May Hong HaDuong says watching movies helped her develop a sense of queer culture and identity.
“For many queers, having films and art reflect who they are is part of their growth,” says, HaDoung, 43, who identifies as queer and was raised in Huntington Beach, but went to Hollywood to emerse herself in film festivals and movie screenings.
“I was formed by the art and culture around us. This art is how I grew up and how I learned what queer is. It was part of coming into my own identity,” she says.
“I spent so much time in my 20s looking for queer identity through art, and now I get to share it. That’s so gratifying.”
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‘Pioneers of Queer Cinema’
HaDuong is director of the UCLA Film & Television Archive, which helped organize the upcoming “Pioneers of Queer Cinema” film series. In the UCLA Film & Television Archive’s 55-year history, she is the first woman to lead the archive and only its fourth director.
The movie retrospective, which will open Friday and close March 28, includes 33 films that will be shown during 12 evening programs at the Billy Wilder Theater at the Hammer Museum.
Admission to the screenings are free, but online registration is required.
“Pioneers in Queer Cinema” brings together a diverse group of filmmakers who showcase radical explorations of sexual orientation and gender identity, HaDuong says.
“ ‘Pioneers of Queer Cinema’ celebrates groundbreaking achievements born from visionary artists who have powerfully illustrated identities pushed to the margins,” HaDuong says.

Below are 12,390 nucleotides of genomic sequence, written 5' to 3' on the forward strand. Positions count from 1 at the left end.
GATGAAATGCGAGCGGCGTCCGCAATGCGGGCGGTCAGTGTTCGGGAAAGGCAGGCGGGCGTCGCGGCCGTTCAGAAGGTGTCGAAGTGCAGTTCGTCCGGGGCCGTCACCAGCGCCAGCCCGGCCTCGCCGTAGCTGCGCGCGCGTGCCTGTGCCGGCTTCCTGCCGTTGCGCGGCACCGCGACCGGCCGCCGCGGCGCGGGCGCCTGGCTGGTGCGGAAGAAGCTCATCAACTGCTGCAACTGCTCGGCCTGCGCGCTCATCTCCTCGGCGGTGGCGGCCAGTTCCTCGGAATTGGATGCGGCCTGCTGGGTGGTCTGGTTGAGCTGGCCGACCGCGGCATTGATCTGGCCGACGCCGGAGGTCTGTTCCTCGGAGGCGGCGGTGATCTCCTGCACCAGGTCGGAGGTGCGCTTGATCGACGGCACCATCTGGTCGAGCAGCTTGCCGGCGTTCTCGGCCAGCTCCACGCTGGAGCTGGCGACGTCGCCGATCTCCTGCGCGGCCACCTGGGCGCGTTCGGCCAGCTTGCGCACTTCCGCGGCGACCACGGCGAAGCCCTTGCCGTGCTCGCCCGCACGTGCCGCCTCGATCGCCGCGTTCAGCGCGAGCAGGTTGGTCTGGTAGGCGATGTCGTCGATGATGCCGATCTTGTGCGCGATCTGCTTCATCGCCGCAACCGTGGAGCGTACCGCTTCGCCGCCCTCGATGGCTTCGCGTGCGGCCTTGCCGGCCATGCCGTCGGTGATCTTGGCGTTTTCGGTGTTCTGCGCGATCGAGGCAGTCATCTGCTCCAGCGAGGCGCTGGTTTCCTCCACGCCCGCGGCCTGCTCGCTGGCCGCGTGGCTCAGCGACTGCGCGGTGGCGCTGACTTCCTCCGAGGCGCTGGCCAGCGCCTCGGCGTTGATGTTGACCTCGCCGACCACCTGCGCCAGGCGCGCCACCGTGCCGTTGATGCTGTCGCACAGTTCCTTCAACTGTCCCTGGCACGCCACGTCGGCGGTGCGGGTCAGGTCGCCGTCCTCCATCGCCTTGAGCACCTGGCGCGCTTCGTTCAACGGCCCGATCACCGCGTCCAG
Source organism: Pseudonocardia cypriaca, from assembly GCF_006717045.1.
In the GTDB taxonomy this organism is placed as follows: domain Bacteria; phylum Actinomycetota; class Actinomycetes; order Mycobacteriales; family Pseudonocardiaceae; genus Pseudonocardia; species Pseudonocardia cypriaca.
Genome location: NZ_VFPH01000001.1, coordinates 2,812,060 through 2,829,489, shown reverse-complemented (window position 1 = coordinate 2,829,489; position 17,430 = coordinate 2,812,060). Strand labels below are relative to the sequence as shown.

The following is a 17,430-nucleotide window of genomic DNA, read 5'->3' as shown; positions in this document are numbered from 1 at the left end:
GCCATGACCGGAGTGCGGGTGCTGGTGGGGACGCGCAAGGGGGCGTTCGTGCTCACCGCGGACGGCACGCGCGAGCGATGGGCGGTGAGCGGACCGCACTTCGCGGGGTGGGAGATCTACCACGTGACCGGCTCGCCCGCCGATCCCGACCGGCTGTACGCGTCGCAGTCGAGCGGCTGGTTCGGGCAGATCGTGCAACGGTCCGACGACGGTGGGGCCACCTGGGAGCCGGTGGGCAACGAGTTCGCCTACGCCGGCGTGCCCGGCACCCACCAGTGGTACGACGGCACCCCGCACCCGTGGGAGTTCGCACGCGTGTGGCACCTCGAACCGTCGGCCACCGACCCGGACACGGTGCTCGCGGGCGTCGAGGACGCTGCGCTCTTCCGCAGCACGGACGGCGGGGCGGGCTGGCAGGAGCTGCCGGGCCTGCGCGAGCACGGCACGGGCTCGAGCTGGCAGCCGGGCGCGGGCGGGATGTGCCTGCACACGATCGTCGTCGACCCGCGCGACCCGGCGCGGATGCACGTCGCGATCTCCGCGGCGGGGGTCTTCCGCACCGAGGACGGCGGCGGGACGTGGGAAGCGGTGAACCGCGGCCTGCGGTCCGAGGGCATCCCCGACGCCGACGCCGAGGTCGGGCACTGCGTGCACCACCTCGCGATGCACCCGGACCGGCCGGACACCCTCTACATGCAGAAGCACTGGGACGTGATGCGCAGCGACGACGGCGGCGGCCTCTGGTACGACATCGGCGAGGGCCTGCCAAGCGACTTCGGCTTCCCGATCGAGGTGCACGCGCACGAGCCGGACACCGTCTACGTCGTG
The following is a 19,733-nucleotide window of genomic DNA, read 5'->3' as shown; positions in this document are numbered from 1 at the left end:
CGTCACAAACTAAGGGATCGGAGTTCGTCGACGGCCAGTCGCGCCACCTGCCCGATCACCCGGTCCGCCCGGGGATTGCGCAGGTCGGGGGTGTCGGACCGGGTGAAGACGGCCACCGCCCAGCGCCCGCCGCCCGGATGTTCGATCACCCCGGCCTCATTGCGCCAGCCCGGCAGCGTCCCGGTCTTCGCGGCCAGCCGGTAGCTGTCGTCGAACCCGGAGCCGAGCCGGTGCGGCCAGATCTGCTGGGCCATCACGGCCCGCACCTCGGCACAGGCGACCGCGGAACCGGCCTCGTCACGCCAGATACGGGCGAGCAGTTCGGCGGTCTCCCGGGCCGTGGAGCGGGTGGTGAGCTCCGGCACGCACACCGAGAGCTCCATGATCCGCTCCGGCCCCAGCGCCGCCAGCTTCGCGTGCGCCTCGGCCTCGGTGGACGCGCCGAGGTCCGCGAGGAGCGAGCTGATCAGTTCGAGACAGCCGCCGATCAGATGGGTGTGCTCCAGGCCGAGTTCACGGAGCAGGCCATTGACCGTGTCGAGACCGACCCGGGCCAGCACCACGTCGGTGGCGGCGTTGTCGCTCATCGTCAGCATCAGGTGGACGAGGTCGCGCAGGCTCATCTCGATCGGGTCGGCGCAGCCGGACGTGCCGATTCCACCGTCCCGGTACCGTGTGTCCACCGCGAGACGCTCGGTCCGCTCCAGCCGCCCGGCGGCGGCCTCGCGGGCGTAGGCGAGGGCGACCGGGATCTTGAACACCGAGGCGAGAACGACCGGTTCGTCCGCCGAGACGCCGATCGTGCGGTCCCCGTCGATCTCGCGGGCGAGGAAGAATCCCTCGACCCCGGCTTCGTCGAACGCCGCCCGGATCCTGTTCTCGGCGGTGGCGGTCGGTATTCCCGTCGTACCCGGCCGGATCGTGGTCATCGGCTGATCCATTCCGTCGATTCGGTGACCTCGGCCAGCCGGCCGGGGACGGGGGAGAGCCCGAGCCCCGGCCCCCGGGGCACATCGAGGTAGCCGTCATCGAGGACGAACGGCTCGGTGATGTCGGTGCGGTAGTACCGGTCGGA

The film series will open Friday with Gus Van Sant’s 1986 feature “Mala Noche” and the 1996 film “Hide and Seek” from Su Friedrich. Van Sant is scheduled to appear in-person for a Q&A discussion
“Mala Noche” is Van Sant’s incandescent debut feature, and it foreshadows the New Queer Cinema of the 1990s. The film follows a liquor store clerk who romances Mexican men in the down-and-out Pacific Northwest city of Portland. Critics have said that Van Sant filmed the gay experience as classic cinematic masculinity.
Friedrich is a pivotal force in the establishment of a queer cinematic mode and aesthetic. Her legacy is cemented with her 24-film body of work and her veneration in seminal queer theories and histories.
Mining her own experience as a young girl for “Hide and Seek,” Friedrich daringly immerses her viewer in her own 1960s adolescence via the uncharted angle of a teenage lesbian awakening.
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Queer cinema filmmakers
Many of these pioneers of queer cinema are independent auteurs who offer a fresh point-of-view, reject heteronormativity, and spotlight the lives of queer protagonists living on the fringe of society.
The filmmakers support a range of voices and sexualities and examine the relationship between sexual, social, and political oppression.
“We want to make time for these (film) revelations to unfold,” HaDuong says. “They tell brave stories that were not, and still are not, being told.
“These films are like time travel snapshots of queer identity. These stories are ones you can reach out and feel,” she says.